Manchester’s Labour council is delivering for Wythenshawe with new homes, cultural and leisure spaces, job opportunities, green infrastructure investment and better walking and cycling links. Likewise, Labour-run Trafford Council is pressing ahead with its transformation of Sale town centre, with solid backing from the private sector. The transformation around Stanley Square has been truly incredible, creating a modern and vibrant district that is home to new independent retailers, cafés, restaurants and bars. Both councils have my full support and I pledge to continue to do all I can, as the Member of Parliament for Wythenshawe and Sale East, to deliver investment and economic opportunities for our towns and our people.

Labour is serious about levelling up. We care about our town centres and we understand what communities need, because we are those communities. Despite all the funding cuts and lack of support from the Government, and the crushing blows that were delivered when we did not receive our levelling-up funds, we are already delivering. Will the Minister tell me what the Government will pledge to deliver for Wythenshawe, Sale and other towns like them across Britain? Are the Government finally ready to get serious about levelling up?

I sincerely thank the hon. Member for Wythenshawe and Sale East (Mike Kane) for securing this important debate and for speaking so powerfully on behalf of his constituents and his constituency. I know he has been, and remains, a tireless champion of the people and businesses of Greater Manchester more broadly, as has been exemplified by his service as a local councillor and portfolio holder, in a past life, and by his time as a Member of Parliament in this place.

I am grateful to the hon. Gentleman for the points he raised. One particular sentence stuck with me: he said that town centres are the heart and soul of our communities. On that point, I could not agree more. I saw that in my own constituency this weekend, at the Bishop Auckland street-food market. I definitely need to visit Stockport on Foodie Friday, as that sounds right up my street.

I am grateful to the hon. Gentleman for highlighting some of the persistent economic and social challenges facing his Wythenshawe and Sale East constituency, and the deep-rooted disparities between communities, with parts of Wythenshawe that are highly disadvantaged starkly contrasting with areas in Sale that are much more prosperous. That is born out in the data in the indices of multiple deprivation, which ranks the constituency as the 53rd most deprived in England, with unemployment more than double the English average.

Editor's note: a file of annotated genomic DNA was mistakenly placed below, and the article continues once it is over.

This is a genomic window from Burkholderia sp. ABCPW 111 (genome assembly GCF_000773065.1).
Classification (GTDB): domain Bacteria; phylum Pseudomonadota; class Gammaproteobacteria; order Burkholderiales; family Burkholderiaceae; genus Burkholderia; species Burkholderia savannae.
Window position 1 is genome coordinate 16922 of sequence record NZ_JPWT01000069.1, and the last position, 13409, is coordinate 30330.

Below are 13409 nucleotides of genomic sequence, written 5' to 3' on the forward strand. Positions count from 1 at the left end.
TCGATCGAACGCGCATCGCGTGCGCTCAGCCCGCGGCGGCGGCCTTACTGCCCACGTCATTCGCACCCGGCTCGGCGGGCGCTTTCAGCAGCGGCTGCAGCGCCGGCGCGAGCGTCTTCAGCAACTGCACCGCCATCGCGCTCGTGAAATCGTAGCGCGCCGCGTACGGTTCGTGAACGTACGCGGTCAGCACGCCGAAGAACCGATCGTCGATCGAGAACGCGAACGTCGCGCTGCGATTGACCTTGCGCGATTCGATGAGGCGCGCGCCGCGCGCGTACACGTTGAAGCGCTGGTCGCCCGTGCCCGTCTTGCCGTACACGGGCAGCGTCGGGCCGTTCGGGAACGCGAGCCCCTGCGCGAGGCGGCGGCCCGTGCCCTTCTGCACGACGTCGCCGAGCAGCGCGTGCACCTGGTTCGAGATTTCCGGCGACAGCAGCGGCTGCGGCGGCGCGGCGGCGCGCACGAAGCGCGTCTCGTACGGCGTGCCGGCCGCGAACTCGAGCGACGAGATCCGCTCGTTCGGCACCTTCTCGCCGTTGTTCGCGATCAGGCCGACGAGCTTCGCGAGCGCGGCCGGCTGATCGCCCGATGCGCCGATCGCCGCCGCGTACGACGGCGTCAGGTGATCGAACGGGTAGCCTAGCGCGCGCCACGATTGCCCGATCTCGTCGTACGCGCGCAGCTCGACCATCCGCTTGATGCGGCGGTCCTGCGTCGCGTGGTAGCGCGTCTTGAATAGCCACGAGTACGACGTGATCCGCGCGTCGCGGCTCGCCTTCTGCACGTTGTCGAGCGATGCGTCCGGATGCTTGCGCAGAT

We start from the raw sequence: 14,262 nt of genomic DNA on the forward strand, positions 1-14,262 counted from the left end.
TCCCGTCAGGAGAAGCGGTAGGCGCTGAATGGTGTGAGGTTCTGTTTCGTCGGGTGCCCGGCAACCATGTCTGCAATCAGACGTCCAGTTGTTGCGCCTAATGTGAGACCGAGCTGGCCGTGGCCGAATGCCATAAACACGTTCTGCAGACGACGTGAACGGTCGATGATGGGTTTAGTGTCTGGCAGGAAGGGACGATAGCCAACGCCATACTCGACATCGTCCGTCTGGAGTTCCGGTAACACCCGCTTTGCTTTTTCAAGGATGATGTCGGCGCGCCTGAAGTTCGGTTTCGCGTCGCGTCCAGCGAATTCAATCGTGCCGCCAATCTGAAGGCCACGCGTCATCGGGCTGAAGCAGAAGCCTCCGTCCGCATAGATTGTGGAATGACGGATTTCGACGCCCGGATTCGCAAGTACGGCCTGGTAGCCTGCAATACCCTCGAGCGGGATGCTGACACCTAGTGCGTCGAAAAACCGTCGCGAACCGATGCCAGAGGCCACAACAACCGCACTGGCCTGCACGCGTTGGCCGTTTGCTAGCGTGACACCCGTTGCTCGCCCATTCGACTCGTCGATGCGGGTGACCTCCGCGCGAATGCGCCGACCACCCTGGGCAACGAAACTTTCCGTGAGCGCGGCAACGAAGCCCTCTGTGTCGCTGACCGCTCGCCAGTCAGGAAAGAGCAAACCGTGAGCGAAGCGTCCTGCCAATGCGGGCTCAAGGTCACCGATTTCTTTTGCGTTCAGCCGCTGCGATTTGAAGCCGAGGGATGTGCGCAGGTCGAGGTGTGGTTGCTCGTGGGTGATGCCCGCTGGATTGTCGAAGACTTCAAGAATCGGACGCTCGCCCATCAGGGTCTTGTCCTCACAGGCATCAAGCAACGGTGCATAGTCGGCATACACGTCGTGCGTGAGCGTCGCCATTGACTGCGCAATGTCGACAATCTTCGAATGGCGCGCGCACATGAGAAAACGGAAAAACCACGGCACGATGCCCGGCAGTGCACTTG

It is fair to say that communities in the hon. Member’s constituency stand to benefit the most from the Government’s levelling-up agenda and our ambition to close the regional disparities in health, education and attainment that are holding communities back. We have made some real strides in that endeavour in recent years.

The hon. Gentleman mentioned unsuccessful bids, and I will say something about that shortly, but I think it worth noting that Trafford Borough Council was successful in the most recent round of the levelling-up fund. It is set to receive more than £80 million for regeneration of the Partington sports village, with new changing rooms and a new BMX track at the park in Cross Lane. That will mean a big improvement in the health and leisure offer for local residents, encouraging more people to take part in sporting and leisure activities. It is complemented by the £85,000 grant from our levelling up parks fund for Southwick Road Park in the hon. Gentleman’s constituency. I know that several committed local residents have long been calling for that investment.

The hon. Gentleman spoke about his council’s unsuccessful applications to the levelling-up fund, specifically the regeneration bids for Wythenshawe and Sale town centres. I fully appreciate that everyone involved in preparing and submitting those bids will have been deeply disappointed by the result. We certainly do not underestimate the time, care, attention and, indeed, heart that council officers and members put into the work. I shall say more about that shortly as well, but I know the hon. Gentleman was one of the strongest backers for those bids as well.

It must be said that the response to round 2 of the fund was overwhelming. More than 500 bids were received from all over the UK, totalling over £8 billion, but we had £3.1 billion to allocate, which meant that, unfortunately, some difficult decisions had to be made. It is also worth noting that although this is the—in capital letters— LUF, it is not the only—small “l”, small “u”—levelling-up funding that the Government have provided. It would not be appropriate for me to comment on the specific applications, but I know that officials in my Department have now given detailed feedback on unsuccessful bids, and I shall be happy to sit down with the hon. Gentleman to discuss that further following the debate.

As for how the applications were judged, we have published an account of this and are entirely transparent about it, but I will run through it once more for the benefit of the House. As in the first round, our funding was targeted at the areas most in need according to the index of priority places. The index takes account of the need to address issues such as under-regeneration, low productivity and poor connectivity, and each bid was assessed by the officials from the Department against the published assessment criteria. Our officials then came up with a shortlist based on the highest scores. To ensure that we had a fair spread of bids across the UK, Ministers then made funding decisions based on the assessment score, but also taking into account factors such as geographic spread and past investments. However, an area’s relative need is baked into the process as well. In this round, 66% of investments went to category 1 places.